‘Nomadland’ dominates Oscars, but thunder stolen by anticlimactic finish

WTOP's Jason Fraley recaps the Oscars (Part 1)

It should have been a climactic Oscar bow for “Nomadland,” which won Best Picture, Best Actress for Frances McDormand (her third, just one shy of the record) and Best Director for Chloe Zhao (the first woman of color and the second woman ever to win the prize).

Instead, the Academy changed the order of awards to save Best Actor for last, likely a choice by producer Steven Soderbergh (“Ocean’s 11″) with fingers crossed that the late great Chadwick Boseman would win for a posthumous sendoff and a feel-good finish.

The entire thing backfired when the final award went to Anthony Hopkins (“The Father”), who became the oldest acting winner ever at age 83 — but wasn’t even there to accept it.

PHOTOS: 93rd Annual Academy Awards — no host, no virtual speeches, just Oscars

It was an awkward way to close out the 93rd annual Academy Awards, which weathered the pandemic by handing out awards at both Union Station in Los Angeles and a second location in London, as well as filming live segments at the Dolby Theater in Hollywood.

The rest of the telecast fell flat, feeling like a casual event akin to the Golden Globes rather than a prestigious culmination with all the glitz and glamor of the annual Oscar stage.

However, several of the acceptance speeches were highly entertaining.

Upon winning Best Supporting Actor for “Judas and the Black Messiah,” Daniel Kaluuya thanked slain Illinois Black Panther Party Chairman Fred Hampton by saying, “What a man.” He then thanked his parents for having sex, his mom looking mortified. Kaluuya’s win caps a stellar run of “Get Out,” “Widows,” “Black Panther” and “Queen & Slim.”

Best Supporting Actress went to Yuh-jung Youn for combining wisecracking humor and touching lullabies as the grandma in “Minari,” a poetic portrait of the American Dream. Her speech boasted zingers, saying, “I forgive you all” for mispronouncing her Korean name.

Emerald Fennell won Best Original Screenplay for her page-turning script for “Promising Young Woman,” the first woman to win in 13 years since Diablo Cody’s “Juno” (2007).

Best Adapted Screenplay went to Florian Zeller and Christopher Hampton for “The Father,” adapting Zeller’s own inventive stage play about an aging British man battling dementia.

Best Animated Feature went to “Soul,” upping Pixar’s total to 11 wins in the category. The film also won Best Original Score for Jon Batiste, Trent Reznor and Atticus Ross.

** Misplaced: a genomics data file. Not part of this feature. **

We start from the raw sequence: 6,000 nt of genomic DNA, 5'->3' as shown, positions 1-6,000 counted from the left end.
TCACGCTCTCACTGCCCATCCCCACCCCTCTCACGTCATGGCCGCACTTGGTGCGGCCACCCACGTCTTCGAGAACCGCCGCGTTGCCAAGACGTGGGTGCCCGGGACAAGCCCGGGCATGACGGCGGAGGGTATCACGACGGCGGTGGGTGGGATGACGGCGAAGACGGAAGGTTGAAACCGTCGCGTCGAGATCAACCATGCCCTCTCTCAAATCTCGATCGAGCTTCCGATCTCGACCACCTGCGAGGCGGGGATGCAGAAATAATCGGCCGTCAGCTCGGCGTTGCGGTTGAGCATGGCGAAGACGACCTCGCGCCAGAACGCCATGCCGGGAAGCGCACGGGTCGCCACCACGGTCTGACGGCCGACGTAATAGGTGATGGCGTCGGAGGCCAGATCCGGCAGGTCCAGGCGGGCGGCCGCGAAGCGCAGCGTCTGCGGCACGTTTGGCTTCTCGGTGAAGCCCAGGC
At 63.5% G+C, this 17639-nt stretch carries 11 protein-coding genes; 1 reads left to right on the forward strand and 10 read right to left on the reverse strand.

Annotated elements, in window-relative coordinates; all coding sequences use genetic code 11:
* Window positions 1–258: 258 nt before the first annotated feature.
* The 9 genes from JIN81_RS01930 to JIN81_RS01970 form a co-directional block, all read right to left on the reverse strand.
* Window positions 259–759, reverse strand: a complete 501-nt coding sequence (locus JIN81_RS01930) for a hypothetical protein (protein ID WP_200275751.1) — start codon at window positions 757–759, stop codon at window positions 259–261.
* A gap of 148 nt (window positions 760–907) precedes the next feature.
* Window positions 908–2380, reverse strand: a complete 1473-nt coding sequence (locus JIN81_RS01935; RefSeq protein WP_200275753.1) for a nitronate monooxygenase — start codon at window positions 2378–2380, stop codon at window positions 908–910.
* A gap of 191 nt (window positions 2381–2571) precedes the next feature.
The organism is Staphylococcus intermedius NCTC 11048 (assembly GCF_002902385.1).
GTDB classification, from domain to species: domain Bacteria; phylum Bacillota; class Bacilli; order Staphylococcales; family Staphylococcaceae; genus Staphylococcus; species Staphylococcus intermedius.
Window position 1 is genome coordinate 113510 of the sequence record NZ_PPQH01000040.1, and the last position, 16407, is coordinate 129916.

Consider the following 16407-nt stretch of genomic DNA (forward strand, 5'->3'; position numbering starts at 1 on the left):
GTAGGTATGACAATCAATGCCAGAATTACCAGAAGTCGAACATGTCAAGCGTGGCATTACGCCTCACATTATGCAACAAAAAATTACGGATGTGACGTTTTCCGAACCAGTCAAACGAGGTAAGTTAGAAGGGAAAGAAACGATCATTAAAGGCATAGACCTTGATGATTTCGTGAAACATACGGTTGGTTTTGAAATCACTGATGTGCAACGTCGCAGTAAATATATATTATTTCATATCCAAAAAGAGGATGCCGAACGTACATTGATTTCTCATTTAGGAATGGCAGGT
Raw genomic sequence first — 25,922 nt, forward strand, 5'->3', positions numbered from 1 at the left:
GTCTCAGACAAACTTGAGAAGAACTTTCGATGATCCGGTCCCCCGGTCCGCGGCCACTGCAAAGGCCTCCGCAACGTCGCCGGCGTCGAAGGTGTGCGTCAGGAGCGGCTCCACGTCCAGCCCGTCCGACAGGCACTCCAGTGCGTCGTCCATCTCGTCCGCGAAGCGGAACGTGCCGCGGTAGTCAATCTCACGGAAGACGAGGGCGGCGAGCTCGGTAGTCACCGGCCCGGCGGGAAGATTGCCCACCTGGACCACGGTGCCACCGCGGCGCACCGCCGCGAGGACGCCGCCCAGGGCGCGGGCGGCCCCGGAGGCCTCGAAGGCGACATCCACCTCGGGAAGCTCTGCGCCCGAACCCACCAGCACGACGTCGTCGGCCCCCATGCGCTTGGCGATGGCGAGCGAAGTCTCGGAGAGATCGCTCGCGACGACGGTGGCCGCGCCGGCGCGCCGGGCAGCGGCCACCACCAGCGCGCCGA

Best Original Song went to H.E.R.’s “Fight for You” from “Judas and the Black Messiah,” upsetting Leslie Odom Jr.’s “Speak Now” from Regina King’s “One Night in Miami.”

“Sound of Metal” won Best Film Editing and Best Sound by showing a heavy-metal drummer losing his hearing and entering the deaf community to learn sign language.

“Mank” won Best Cinematography and Best Production Design for its black-and-white recreation of the 1940s Hollywood studio system during the writing of “Citizen Kane.”

“Ma Rainey’s Black Bottom” won for Best Costume Design and Best Makeup & Hairstyling, the latter cementing Mia Neal and Jamika Wilson as the first Black women to win.

“Tenet” won Best Visual Effects for bringing Christopher Nolan’s palindrome vision to life.

Netflix’s “My Octopus Teacher” won Best Documentary Feature, inspiring a bizarre line: “If a man can forge a friendship with an octopus, it makes you wonder what else is possible.”

“Another Round” won Best International Feature for Danish filmmaker Thomas Vintenberg, who delivered a heartbreaking moment by revealing that his daughter was recently killed in a texting-while-driving accident. It was very fitting for the film’s live-life-to-the-fullest theme.

The most unifying speech came from Tyler Perry, who received an honorary Oscar for philanthropy by feeding folks during the pandemic: “I refuse to hate anyone because they’re Black, LGBT, a police officer or Asian. Anyone who wants to refuse hate and blanket judgements, meet me in the middle. The middle is where change happens.”

In the end, it was an anticlimactic finish to a bizarre Oscars amid a unique pandemic.

“Please watch our movie on the largest screen possible,” McDormand said. “Then one day very, very soon, take everyone you know into a theater, shoulder to shoulder in that dark space, and watch every film that’s represented here tonight.”

WTOP's Jason Fraley recaps the Oscars (Part 2)

Jason Fraley

Hailed by The Washington Post for “his savantlike ability to name every Best Picture winner in history," Jason Fraley began at WTOP as Morning Drive Writer in 2008, film critic in 2011 and Entertainment Editor in 2014, providing daily arts coverage on-air and online.

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